At A Glance: Putting One’s Best Foot Forward

French-limestone-urns.jpgIn the world of garden ornament, a container which sits on a foot is known as an urn.  A foot?  The rare hand carved French urns pictured above  have feet.  The foot is that piece which holds the body of the pot aloft.  Off the ground.  Imagine these pots sitting in a garden without the graceful and underscaled bases which serve no other purpose than to provide lift.  An urn is any garden pot or container which includes a foot.  Those of you who would have no interest in urns like this in your garden, stay with me, and hear me out.

carved-limestone-urnEven the most simple pot may benefit from a foot that distinguishes it, or raises it above the ground plane.  If you plant bushel baskets, galvanized pails, vintage terra cotta drain tiles, contemporary concrete bowls or old bulb crates, the appearance of every garden container is improved by a foot of some sort.  How so?  Containers with large bottoms that sit down flat on a terrace surface might have a problem draining.  Good drainage is essential for container gardening.  There are lots of ways to raise a bushel basket off the ground-search out the possibilities.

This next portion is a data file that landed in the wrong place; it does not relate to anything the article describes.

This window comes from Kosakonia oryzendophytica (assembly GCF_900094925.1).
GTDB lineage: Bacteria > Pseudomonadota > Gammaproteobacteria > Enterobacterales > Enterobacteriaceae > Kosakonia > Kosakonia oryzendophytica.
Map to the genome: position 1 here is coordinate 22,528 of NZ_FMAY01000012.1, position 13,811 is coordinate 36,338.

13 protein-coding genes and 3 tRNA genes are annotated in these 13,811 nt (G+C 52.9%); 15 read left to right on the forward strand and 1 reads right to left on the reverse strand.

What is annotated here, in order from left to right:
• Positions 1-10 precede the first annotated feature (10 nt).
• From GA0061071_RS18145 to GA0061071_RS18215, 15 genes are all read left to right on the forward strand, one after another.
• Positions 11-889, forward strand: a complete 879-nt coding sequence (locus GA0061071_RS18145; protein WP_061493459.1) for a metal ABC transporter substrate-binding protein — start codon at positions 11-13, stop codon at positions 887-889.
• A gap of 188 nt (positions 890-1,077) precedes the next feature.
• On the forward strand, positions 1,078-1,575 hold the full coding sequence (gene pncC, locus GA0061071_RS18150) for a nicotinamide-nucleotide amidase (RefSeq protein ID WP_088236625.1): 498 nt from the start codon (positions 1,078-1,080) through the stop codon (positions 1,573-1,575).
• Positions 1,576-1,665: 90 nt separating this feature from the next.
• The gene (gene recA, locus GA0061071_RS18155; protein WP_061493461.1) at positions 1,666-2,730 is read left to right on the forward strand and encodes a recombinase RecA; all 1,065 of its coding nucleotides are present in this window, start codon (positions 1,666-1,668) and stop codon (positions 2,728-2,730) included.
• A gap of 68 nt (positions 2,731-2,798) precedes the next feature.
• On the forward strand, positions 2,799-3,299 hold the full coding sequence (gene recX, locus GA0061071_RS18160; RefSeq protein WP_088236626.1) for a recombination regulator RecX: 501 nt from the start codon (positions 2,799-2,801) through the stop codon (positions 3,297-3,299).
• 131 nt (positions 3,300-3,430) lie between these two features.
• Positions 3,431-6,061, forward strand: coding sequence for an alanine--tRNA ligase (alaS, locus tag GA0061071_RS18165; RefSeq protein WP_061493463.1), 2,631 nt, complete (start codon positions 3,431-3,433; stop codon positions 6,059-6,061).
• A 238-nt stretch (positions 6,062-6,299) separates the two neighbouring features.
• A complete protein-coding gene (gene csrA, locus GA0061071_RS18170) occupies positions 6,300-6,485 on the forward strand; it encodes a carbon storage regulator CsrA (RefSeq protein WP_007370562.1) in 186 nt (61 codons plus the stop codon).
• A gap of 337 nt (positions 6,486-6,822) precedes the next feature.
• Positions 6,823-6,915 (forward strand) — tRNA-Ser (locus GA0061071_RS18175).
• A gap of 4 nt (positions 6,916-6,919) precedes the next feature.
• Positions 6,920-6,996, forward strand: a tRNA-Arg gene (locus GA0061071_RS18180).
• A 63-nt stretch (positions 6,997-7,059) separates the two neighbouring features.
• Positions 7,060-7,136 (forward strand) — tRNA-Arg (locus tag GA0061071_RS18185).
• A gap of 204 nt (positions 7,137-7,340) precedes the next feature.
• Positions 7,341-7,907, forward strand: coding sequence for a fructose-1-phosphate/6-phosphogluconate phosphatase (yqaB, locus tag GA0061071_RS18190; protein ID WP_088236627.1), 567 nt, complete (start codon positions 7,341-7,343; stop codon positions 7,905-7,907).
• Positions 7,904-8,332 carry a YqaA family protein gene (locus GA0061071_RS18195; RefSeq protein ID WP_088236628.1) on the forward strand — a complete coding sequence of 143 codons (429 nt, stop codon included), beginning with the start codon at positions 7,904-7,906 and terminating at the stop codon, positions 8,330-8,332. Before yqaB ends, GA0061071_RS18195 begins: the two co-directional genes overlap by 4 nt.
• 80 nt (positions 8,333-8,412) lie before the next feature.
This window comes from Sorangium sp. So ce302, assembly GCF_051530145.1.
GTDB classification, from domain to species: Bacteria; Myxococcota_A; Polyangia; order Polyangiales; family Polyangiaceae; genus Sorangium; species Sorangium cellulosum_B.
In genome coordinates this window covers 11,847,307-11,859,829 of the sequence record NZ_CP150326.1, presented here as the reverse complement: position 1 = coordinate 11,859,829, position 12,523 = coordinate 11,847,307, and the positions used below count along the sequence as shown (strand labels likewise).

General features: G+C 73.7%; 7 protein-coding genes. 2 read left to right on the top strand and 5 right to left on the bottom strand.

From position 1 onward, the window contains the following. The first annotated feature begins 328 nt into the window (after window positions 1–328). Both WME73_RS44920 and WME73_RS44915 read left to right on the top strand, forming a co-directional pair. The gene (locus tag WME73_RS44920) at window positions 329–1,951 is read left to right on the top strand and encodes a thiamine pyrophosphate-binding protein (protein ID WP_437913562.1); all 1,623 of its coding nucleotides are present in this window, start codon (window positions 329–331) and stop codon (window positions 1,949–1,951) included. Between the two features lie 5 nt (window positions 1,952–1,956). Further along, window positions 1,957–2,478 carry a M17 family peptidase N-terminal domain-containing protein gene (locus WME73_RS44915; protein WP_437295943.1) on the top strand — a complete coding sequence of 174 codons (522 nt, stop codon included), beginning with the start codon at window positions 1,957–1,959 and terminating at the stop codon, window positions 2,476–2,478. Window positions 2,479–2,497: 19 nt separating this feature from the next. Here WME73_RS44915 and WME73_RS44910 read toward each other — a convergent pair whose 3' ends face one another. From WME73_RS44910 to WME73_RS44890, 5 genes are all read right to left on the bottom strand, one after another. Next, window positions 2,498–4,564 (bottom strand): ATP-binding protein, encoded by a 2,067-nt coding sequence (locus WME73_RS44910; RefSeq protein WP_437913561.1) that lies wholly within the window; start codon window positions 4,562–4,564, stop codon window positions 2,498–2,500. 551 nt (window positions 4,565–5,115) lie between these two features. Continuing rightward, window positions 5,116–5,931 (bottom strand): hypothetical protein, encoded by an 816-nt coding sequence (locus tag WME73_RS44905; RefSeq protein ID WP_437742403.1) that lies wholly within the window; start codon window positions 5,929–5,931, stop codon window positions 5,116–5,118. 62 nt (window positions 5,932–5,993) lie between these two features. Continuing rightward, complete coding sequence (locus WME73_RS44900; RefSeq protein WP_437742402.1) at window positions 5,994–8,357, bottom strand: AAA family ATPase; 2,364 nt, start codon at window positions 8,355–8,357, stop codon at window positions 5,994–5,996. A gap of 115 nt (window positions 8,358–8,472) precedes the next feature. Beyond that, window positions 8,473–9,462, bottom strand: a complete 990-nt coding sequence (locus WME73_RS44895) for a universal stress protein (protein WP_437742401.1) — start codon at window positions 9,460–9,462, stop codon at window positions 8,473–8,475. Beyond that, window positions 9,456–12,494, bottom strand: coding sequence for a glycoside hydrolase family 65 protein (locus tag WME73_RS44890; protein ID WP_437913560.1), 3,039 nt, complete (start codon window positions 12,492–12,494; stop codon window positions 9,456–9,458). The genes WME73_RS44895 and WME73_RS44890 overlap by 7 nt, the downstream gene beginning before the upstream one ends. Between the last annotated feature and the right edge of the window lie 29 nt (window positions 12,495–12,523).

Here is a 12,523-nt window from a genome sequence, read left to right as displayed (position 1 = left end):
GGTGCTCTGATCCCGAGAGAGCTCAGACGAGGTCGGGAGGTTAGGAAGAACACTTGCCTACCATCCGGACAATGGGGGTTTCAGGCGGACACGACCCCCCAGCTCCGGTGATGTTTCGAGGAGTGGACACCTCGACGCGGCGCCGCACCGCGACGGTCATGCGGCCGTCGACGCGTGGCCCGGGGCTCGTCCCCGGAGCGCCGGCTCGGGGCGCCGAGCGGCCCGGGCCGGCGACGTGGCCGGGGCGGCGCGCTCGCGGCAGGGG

antique-English-stoneware-urn.jpgA big bottomed pot that sits down too wide and too hard on a flat surface can look down right frumpy.  Imagine this vintage English stoneware urn without its foot.  The curved squash like form of the top of this foot provides a graceful place for the top of this container to rest.  Note that the body of the pot is separate from the foot.  Minus the foot, this pot would look like it was suffering from the ill effects of gravity.

French-iron-urn.jpg Feet make it possible for people to walk.  A foot note can explain in great detail a paragraph of text.  When my feet hurt, I hurt all over.  Where am I going with this?  A good foot on a container may provide your container plantings with a leg up.  Feet are really important-no matter the venue.

French-painted-urn.jpgantique French painted urn

urns-by-David-Sharp.jpga trio of garden urns and pedestals from the David Sharp Studio in England

basketweave-urn-and-pedestal.jpgfooted limestone basket weave urn

classic campagna shape urn

English-limestone-urns-and-pedestals.jpgAntique English limestone urns with attendant pedestals

painted-vintage-American-urn-and-pedestal.jpgPainted American concrete urn circa 1890

planted-urn.jpg Imagine the planting in this urn, without the foot.  The petunias dragging on the ground would not be such a great look.  This modest foot helps this summer container shine.